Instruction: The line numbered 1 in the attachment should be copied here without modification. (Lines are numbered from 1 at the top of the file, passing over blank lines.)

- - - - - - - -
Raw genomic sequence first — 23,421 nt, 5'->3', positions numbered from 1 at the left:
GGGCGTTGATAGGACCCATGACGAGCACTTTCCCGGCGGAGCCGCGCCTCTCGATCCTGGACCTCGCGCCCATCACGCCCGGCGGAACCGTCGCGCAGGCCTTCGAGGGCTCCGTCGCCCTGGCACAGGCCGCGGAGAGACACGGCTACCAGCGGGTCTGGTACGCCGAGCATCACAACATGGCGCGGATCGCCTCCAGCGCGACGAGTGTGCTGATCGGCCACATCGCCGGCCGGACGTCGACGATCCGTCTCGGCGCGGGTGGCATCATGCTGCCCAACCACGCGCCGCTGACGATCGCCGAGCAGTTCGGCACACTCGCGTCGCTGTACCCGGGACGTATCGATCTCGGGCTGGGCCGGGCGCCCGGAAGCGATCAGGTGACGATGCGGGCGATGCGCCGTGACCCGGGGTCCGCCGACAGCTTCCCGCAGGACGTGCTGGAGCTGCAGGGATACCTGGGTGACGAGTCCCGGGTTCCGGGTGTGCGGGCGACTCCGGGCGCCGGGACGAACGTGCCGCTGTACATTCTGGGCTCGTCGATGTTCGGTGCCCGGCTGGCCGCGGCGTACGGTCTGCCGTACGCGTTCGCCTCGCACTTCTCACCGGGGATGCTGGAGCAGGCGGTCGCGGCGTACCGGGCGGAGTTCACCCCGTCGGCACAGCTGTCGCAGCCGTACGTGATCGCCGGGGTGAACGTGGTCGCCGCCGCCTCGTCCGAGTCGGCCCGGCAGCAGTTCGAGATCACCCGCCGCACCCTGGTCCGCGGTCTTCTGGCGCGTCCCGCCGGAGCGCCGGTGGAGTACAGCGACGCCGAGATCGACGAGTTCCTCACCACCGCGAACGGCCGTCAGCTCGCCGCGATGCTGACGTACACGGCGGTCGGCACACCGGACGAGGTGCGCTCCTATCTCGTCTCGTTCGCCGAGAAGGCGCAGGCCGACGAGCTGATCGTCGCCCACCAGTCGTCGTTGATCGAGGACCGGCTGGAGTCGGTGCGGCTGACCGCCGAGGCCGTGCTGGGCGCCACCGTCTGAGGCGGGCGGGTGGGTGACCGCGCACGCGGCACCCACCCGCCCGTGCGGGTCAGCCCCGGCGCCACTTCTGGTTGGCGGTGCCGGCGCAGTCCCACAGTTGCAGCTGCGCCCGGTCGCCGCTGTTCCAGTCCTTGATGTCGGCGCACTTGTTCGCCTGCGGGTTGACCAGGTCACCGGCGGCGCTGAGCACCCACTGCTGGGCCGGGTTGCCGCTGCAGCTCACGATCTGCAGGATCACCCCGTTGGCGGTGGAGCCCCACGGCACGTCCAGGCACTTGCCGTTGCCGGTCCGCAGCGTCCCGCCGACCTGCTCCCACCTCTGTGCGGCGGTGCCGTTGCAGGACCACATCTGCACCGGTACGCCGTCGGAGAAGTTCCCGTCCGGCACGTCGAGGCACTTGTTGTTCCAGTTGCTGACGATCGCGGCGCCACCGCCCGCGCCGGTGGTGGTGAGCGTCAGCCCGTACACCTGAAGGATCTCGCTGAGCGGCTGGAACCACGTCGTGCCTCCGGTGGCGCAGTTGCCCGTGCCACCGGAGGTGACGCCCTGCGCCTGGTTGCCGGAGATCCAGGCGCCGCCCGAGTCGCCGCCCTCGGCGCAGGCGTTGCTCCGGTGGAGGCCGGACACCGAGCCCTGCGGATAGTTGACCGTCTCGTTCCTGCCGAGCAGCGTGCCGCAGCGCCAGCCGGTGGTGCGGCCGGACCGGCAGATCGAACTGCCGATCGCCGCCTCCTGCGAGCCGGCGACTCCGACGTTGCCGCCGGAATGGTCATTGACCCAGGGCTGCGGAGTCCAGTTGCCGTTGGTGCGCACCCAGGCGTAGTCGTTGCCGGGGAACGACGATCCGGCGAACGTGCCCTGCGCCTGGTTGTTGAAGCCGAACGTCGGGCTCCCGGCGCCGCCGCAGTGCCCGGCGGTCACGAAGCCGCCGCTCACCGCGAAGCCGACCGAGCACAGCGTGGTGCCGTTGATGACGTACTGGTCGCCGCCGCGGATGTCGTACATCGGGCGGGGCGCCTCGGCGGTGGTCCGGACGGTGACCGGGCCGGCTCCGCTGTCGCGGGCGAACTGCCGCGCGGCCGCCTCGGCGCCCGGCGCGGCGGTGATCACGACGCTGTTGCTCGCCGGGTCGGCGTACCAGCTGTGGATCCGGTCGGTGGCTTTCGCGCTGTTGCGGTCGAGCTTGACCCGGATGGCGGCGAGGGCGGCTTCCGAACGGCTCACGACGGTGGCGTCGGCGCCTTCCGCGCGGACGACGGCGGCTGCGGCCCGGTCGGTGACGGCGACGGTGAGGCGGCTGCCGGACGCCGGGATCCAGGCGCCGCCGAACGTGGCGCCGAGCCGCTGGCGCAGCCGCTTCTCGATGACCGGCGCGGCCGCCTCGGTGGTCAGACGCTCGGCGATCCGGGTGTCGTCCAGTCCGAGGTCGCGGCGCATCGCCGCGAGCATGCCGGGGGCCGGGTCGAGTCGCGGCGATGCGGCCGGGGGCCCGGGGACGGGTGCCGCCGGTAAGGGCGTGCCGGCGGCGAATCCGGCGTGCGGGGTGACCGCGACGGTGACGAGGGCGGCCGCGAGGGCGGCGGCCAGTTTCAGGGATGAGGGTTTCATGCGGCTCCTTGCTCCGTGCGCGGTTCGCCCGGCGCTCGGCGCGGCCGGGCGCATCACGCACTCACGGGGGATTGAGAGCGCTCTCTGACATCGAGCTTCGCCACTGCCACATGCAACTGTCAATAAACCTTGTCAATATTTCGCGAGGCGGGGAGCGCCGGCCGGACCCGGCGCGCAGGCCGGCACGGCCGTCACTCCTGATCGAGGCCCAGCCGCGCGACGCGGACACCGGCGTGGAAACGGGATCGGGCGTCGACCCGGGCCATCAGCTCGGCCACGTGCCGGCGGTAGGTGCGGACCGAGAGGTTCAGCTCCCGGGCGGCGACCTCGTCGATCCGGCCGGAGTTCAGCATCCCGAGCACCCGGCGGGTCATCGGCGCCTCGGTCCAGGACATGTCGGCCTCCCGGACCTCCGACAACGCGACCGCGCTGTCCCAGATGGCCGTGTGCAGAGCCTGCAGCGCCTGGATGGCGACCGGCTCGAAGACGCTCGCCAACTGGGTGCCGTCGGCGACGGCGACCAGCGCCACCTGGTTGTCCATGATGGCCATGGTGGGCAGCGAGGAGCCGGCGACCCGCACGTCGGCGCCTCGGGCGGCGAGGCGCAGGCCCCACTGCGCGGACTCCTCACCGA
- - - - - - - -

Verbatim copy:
Raw genomic sequence first — 23,421 nt, 5'->3', positions numbered from 1 at the left: